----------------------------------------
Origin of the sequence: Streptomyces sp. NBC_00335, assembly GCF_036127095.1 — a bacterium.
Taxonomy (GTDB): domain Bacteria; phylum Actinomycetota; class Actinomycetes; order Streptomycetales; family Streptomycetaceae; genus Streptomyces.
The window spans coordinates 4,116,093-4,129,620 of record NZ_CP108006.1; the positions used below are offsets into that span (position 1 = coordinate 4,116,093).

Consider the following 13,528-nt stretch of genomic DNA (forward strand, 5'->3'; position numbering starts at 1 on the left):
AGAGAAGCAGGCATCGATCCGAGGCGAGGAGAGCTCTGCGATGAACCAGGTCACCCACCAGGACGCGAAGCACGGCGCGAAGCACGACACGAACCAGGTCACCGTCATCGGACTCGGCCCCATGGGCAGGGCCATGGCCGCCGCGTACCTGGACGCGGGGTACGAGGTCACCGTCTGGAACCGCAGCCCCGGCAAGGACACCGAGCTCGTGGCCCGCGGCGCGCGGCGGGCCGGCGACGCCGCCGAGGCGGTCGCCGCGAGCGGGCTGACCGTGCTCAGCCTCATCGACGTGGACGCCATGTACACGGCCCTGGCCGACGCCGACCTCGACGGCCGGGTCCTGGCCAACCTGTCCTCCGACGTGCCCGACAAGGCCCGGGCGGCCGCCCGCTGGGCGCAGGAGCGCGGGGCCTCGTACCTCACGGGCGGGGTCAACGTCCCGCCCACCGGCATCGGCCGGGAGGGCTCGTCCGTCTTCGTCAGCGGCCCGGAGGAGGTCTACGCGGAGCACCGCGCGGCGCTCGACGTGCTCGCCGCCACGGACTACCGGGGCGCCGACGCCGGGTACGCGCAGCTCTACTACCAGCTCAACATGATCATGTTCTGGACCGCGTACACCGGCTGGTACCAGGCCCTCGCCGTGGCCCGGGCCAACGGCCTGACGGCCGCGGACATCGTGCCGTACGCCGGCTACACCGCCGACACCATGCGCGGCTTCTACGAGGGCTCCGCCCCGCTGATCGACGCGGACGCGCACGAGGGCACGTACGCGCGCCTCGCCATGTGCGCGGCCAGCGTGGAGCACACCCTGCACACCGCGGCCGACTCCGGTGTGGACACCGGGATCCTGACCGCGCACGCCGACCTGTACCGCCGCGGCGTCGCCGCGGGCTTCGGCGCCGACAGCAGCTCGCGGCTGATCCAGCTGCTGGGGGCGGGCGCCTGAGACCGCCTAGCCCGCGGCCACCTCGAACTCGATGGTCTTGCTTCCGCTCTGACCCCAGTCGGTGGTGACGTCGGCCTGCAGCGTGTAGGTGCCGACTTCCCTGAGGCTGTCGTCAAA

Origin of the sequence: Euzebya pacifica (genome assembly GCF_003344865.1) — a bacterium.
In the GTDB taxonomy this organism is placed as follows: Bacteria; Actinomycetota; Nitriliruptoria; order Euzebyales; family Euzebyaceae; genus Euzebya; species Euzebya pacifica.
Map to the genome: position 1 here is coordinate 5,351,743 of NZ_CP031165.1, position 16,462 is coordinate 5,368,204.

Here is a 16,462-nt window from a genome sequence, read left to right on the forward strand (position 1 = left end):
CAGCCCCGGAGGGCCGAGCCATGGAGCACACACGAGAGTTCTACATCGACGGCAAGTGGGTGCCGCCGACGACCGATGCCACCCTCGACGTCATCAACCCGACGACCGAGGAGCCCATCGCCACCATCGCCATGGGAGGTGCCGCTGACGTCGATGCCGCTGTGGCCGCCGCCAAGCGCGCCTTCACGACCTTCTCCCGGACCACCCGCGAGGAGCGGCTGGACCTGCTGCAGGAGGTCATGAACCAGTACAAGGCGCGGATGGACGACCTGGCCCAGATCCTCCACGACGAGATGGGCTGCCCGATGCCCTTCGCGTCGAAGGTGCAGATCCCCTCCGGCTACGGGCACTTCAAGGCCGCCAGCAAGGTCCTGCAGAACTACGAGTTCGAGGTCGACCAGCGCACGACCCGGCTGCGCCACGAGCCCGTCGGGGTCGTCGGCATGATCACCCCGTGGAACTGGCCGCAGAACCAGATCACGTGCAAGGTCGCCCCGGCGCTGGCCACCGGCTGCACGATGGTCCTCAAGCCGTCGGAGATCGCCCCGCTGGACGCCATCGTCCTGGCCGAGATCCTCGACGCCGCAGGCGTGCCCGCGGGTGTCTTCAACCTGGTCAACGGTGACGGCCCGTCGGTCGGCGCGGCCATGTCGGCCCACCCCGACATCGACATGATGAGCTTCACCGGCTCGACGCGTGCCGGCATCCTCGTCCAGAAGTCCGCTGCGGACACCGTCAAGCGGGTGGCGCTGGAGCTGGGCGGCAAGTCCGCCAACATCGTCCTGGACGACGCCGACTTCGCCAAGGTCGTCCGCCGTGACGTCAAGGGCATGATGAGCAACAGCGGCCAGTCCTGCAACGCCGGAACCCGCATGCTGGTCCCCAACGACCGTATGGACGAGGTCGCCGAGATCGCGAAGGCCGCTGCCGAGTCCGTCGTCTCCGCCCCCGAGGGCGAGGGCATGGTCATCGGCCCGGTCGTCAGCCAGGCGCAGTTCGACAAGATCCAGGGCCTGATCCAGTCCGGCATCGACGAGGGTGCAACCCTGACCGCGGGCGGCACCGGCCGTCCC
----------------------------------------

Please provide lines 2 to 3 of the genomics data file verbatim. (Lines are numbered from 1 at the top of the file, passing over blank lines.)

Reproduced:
Taxonomy (GTDB): domain Bacteria; phylum Actinomycetota; class Actinomycetes; order Streptomycetales; family Streptomycetaceae; genus Streptomyces.
The window spans coordinates 4,116,093-4,129,620 of record NZ_CP108006.1; the positions used below are offsets into that span (position 1 = coordinate 4,116,093).